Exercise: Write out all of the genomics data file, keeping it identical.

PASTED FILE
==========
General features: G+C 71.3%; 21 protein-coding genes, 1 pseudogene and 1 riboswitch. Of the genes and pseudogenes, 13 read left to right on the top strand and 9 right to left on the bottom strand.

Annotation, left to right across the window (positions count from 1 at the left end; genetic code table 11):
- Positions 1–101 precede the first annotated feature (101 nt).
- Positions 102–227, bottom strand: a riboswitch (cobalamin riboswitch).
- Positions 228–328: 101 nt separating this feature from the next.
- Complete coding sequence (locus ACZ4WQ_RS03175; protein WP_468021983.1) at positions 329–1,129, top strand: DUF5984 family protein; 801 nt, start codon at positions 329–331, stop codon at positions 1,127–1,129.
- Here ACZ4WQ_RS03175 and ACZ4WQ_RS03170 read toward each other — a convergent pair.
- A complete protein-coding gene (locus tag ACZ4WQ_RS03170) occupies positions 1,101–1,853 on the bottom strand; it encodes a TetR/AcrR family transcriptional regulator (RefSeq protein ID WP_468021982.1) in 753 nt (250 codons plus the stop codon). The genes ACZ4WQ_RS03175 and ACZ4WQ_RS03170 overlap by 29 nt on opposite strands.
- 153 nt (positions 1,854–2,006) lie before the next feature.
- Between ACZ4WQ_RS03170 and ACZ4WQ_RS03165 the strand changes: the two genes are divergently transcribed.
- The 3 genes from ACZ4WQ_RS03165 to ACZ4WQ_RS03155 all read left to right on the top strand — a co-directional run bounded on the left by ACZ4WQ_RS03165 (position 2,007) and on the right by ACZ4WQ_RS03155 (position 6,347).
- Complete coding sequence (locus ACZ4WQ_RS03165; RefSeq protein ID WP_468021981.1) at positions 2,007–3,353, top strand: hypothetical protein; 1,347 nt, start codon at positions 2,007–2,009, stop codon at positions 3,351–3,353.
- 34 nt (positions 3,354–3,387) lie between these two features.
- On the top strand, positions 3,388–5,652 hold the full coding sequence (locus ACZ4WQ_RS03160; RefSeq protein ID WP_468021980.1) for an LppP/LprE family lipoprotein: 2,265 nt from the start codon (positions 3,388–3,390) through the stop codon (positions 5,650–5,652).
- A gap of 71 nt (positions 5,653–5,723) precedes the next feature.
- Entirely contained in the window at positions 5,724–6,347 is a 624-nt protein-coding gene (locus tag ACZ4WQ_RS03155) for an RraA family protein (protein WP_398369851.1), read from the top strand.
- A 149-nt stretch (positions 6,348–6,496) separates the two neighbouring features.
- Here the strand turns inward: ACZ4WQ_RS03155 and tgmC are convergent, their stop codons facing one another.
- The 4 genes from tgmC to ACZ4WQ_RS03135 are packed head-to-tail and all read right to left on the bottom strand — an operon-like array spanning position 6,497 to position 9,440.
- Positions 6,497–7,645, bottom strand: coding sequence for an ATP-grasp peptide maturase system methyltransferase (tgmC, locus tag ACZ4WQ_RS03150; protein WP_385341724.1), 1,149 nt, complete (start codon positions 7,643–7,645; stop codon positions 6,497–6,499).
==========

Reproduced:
General features: G+C 71.3%; 21 protein-coding genes, 1 pseudogene and 1 riboswitch. Of the genes and pseudogenes, 13 read left to right on the top strand and 9 right to left on the bottom strand.

Annotation, left to right across the window (positions count from 1 at the left end; genetic code table 11):
- Positions 1–101 precede the first annotated feature (101 nt).
- Positions 102–227, bottom strand: a riboswitch (cobalamin riboswitch).
- Positions 228–328: 101 nt separating this feature from the next.
- Complete coding sequence (locus ACZ4WQ_RS03175; protein WP_468021983.1) at positions 329–1,129, top strand: DUF5984 family protein; 801 nt, start codon at positions 329–331, stop codon at positions 1,127–1,129.
- Here ACZ4WQ_RS03175 and ACZ4WQ_RS03170 read toward each other — a convergent pair.
- A complete protein-coding gene (locus tag ACZ4WQ_RS03170) occupies positions 1,101–1,853 on the bottom strand; it encodes a TetR/AcrR family transcriptional regulator (RefSeq protein ID WP_468021982.1) in 753 nt (250 codons plus the stop codon). The genes ACZ4WQ_RS03175 and ACZ4WQ_RS03170 overlap by 29 nt on opposite strands.
- 153 nt (positions 1,854–2,006) lie before the next feature.
- Between ACZ4WQ_RS03170 and ACZ4WQ_RS03165 the strand changes: the two genes are divergently transcribed.
- The 3 genes from ACZ4WQ_RS03165 to ACZ4WQ_RS03155 all read left to right on the top strand — a co-directional run bounded on the left by ACZ4WQ_RS03165 (position 2,007) and on the right by ACZ4WQ_RS03155 (position 6,347).
- Complete coding sequence (locus ACZ4WQ_RS03165; RefSeq protein ID WP_468021981.1) at positions 2,007–3,353, top strand: hypothetical protein; 1,347 nt, start codon at positions 2,007–2,009, stop codon at positions 3,351–3,353.
- 34 nt (positions 3,354–3,387) lie between these two features.
- On the top strand, positions 3,388–5,652 hold the full coding sequence (locus ACZ4WQ_RS03160; RefSeq protein ID WP_468021980.1) for an LppP/LprE family lipoprotein: 2,265 nt from the start codon (positions 3,388–3,390) through the stop codon (positions 5,650–5,652).
- A gap of 71 nt (positions 5,653–5,723) precedes the next feature.
- Entirely contained in the window at positions 5,724–6,347 is a 624-nt protein-coding gene (locus tag ACZ4WQ_RS03155) for an RraA family protein (protein WP_398369851.1), read from the top strand.
- A 149-nt stretch (positions 6,348–6,496) separates the two neighbouring features.
- Here the strand turns inward: ACZ4WQ_RS03155 and tgmC are convergent, their stop codons facing one another.
- The 4 genes from tgmC to ACZ4WQ_RS03135 are packed head-to-tail and all read right to left on the bottom strand — an operon-like array spanning position 6,497 to position 9,440.
- Positions 6,497–7,645, bottom strand: coding sequence for an ATP-grasp peptide maturase system methyltransferase (tgmC, locus tag ACZ4WQ_RS03150; protein WP_385341724.1), 1,149 nt, complete (start codon positions 7,643–7,645; stop codon positions 6,497–6,499).